As you canvass for the election, are Village residents saying that they are happy? What are they asking for and what do you plan to serve those needs?
It's interesting. I have gotten a lot of response from people who would like the Village to take a stand against fracking. They would like the Village to join the other municipalities in New York State who are making it clear where they stand on the issue.
I don't know if there will ever be a land lease in the Village, but it's certainly an issue that I would like to see us stand with other municipalities on. If nothing else I would like to see us have a conversation which addresses the impact that this industry could have on the quality of our water and on our roads.
Do you favor an outright ban, then?
I would have to know more about the particulars of it before I could answer that question. This is a new endeavor for me. I don't want to go on the record as saying I favor an outright ban without knowing the particulars of it.
Is there room for business growth any more? How will you support it (if you do)?
There is plenty of room within the current business district -- The Triphammer Mall, The Shops at Ithaca Mall and the Cayuga Mall -- there is plenty of room for new businesses. I don't know that we would have to increase the footprint of the business district.
Yes, more business in that district is good. Better design, better traffic patterns -- any kind of improvements to those districts that help decrease pollution and enable people to get in and do business here in the village are great.
There has been a lot of talk for years about the potential of developing Sundowns Farm and what would happen if it were developed. Hypothetically if it were to be sold for development what would you like to see there?
I'd love to see that become a beautiful park, but I don't know if that's in the cards. I think all these kinds of questions relate to the work that needs to be done with the comprehensive plan. Speaking idealistically, I would love to see the Village's comprehensive plan and how it might relate to the Town's comprehensive plan. In the largest scope I could see the possibility for a vision for that whole stretch of Triphammer Road from the Village to the Town which would include some very wise setting aside of open spaces as a priority.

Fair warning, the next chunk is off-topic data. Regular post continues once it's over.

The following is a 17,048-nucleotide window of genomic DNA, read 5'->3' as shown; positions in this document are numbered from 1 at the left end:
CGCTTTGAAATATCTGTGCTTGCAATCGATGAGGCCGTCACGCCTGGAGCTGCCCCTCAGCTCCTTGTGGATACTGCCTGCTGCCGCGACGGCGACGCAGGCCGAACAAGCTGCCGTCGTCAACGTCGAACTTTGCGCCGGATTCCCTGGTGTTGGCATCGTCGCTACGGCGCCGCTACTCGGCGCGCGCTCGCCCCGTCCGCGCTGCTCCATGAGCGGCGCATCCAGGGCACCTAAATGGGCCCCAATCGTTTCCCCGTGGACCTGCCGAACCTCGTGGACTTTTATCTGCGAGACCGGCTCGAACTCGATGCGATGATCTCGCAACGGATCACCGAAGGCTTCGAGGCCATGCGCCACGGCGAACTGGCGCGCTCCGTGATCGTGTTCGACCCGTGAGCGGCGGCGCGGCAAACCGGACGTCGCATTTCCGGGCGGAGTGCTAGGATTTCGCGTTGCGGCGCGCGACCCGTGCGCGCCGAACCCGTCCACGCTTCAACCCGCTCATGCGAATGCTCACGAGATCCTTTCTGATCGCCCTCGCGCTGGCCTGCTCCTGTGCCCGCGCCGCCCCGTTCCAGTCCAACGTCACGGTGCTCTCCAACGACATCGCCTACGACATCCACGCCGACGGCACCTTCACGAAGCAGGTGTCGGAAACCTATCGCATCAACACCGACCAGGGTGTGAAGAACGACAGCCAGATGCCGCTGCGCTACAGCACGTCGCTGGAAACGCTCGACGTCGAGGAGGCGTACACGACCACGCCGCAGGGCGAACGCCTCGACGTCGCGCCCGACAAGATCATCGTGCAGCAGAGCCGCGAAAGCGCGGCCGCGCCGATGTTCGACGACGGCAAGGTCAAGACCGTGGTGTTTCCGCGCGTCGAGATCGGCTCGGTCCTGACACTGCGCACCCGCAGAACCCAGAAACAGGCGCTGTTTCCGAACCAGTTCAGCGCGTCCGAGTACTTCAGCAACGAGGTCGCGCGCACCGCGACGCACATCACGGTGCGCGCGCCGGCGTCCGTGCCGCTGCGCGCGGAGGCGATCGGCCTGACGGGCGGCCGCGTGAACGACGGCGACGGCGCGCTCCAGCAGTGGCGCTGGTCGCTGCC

I read your article about whether Lansing is becoming a suburb of Ithaca. I think they are talking about building a development of over 300 units just north of Burdick Hill. I think that kind of development needs to be balanced with an inciteful vision for preserving open space.
Have you talked to the Town's Lansing Pathways Committee?
I've worked with Ruth Hopkins on a number of projects. And Pat Pryor. I am familiar with the Greenway plan. I have reviewed it and I would love for there to be paths all the way from here up into the town.
Anything we can do to foster inter-municipal cooperation is something that I think is desirable.
Roger Hopkins talks about what you just said, having pathways from the Village mall area all the way up to the Town Center.
We want the Village and the town to be walkable. We like the idea that you can walk anywhere in the Village within 20 minutes.
Lansing has been split up by the post office, the phone company and the school districts. I think all the Village residents have Ithaca ZIP codes and phone exchanges. Arguably there is no Village identity. The Mayor has said that a lot of people who live in the Village don't even know they live here -- they think they live in Ithaca.